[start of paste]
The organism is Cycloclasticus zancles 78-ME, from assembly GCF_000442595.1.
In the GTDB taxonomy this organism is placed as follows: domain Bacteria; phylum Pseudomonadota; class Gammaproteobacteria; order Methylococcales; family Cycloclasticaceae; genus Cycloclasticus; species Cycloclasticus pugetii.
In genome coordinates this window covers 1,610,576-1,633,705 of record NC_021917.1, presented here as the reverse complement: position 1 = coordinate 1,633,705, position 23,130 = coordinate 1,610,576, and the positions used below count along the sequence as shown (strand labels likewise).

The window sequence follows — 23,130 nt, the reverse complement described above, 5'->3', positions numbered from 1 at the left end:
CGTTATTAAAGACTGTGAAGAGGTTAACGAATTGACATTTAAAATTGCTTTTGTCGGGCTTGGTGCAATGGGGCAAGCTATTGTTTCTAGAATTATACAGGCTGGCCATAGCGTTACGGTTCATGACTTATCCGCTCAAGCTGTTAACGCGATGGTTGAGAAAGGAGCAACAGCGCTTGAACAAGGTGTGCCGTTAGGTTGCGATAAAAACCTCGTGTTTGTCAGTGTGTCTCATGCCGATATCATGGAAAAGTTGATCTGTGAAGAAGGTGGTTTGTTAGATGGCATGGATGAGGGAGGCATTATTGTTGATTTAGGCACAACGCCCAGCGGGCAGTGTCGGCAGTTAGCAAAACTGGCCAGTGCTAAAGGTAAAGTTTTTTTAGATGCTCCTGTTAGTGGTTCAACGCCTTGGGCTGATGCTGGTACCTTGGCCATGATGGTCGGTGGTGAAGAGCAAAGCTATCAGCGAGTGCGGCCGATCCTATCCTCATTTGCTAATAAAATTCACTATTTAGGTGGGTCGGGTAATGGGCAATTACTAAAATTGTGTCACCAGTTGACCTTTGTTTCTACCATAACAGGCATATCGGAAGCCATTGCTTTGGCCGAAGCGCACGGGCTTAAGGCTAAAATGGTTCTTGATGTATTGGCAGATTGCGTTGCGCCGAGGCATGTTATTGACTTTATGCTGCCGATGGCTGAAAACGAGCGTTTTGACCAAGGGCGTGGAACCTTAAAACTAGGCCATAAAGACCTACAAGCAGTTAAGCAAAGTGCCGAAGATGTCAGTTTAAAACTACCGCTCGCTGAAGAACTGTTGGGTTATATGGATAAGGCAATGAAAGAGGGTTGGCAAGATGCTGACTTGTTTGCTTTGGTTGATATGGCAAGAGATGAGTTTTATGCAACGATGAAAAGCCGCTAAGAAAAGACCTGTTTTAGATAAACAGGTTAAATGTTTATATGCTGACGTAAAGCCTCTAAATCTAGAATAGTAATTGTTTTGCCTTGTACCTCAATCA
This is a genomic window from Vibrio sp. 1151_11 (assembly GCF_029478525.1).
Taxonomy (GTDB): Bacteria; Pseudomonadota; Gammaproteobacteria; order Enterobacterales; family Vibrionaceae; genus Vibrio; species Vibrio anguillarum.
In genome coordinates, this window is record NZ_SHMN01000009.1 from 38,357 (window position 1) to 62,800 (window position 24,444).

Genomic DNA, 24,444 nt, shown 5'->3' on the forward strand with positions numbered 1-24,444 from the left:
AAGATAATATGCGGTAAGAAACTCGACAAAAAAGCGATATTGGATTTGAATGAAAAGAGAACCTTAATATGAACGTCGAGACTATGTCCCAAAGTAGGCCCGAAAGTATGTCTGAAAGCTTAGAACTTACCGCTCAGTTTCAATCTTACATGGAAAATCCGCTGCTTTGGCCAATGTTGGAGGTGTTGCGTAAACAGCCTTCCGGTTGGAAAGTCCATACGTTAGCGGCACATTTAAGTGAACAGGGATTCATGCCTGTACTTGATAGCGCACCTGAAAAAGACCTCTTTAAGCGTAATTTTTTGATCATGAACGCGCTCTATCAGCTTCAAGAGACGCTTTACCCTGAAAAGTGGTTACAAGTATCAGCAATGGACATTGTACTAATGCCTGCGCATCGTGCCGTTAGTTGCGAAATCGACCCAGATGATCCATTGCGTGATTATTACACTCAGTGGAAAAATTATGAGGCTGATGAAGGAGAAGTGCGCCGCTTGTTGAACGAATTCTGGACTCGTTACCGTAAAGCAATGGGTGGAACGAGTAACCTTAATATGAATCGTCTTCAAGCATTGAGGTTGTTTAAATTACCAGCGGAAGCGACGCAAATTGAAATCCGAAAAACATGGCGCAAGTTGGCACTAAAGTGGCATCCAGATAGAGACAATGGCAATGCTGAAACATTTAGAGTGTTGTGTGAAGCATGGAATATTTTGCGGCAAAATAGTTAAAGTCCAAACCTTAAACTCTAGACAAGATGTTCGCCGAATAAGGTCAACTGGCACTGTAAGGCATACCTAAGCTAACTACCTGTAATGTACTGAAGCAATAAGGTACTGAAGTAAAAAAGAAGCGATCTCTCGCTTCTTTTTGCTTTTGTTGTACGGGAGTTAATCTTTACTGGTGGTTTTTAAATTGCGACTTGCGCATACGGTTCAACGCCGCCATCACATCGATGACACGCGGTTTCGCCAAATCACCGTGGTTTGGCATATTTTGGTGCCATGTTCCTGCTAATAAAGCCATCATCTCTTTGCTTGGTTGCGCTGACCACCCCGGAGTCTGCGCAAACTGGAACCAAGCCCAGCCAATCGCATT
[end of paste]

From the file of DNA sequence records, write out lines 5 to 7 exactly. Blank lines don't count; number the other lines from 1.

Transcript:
CGTTATTAAAGACTGTGAAGAGGTTAACGAATTGACATTTAAAATTGCTTTTGTCGGGCTTGGTGCAATGGGGCAAGCTATTGTTTCTAGAATTATACAGGCTGGCCATAGCGTTACGGTTCATGACTTATCCGCTCAAGCTGTTAACGCGATGGTTGAGAAAGGAGCAACAGCGCTTGAACAAGGTGTGCCGTTAGGTTGCGATAAAAACCTCGTGTTTGTCAGTGTGTCTCATGCCGATATCATGGAAAAGTTGATCTGTGAAGAAGGTGGTTTGTTAGATGGCATGGATGAGGGAGGCATTATTGTTGATTTAGGCACAACGCCCAGCGGGCAGTGTCGGCAGTTAGCAAAACTGGCCAGTGCTAAAGGTAAAGTTTTTTTAGATGCTCCTGTTAGTGGTTCAACGCCTTGGGCTGATGCTGGTACCTTGGCCATGATGGTCGGTGGTGAAGAGCAAAGCTATCAGCGAGTGCGGCCGATCCTATCCTCATTTGCTAATAAAATTCACTATTTAGGTGGGTCGGGTAATGGGCAATTACTAAAATTGTGTCACCAGTTGACCTTTGTTTCTACCATAACAGGCATATCGGAAGCCATTGCTTTGGCCGAAGCGCACGGGCTTAAGGCTAAAATGGTTCTTGATGTATTGGCAGATTGCGTTGCGCCGAGGCATGTTATTGACTTTATGCTGCCGATGGCTGAAAACGAGCGTTTTGACCAAGGGCGTGGAACCTTAAAACTAGGCCATAAAGACCTACAAGCAGTTAAGCAAAGTGCCGAAGATGTCAGTTTAAAACTACCGCTCGCTGAAGAACTGTTGGGTTATATGGATAAGGCAATGAAAGAGGGTTGGCAAGATGCTGACTTGTTTGCTTTGGTTGATATGGCAAGAGATGAGTTTTATGCAACGATGAAAAGCCGCTAAGAAAAGACCTGTTTTAGATAAACAGGTTAAATGTTTATATGCTGACGTAAAGCCTCTAAATCTAGAATAGTAATTGTTTTGCCTTGTACCTCAATCA
This is a genomic window from Vibrio sp. 1151_11 (assembly GCF_029478525.1).
Taxonomy (GTDB): Bacteria; Pseudomonadota; Gammaproteobacteria; order Enterobacterales; family Vibrionaceae; genus Vibrio; species Vibrio anguillarum.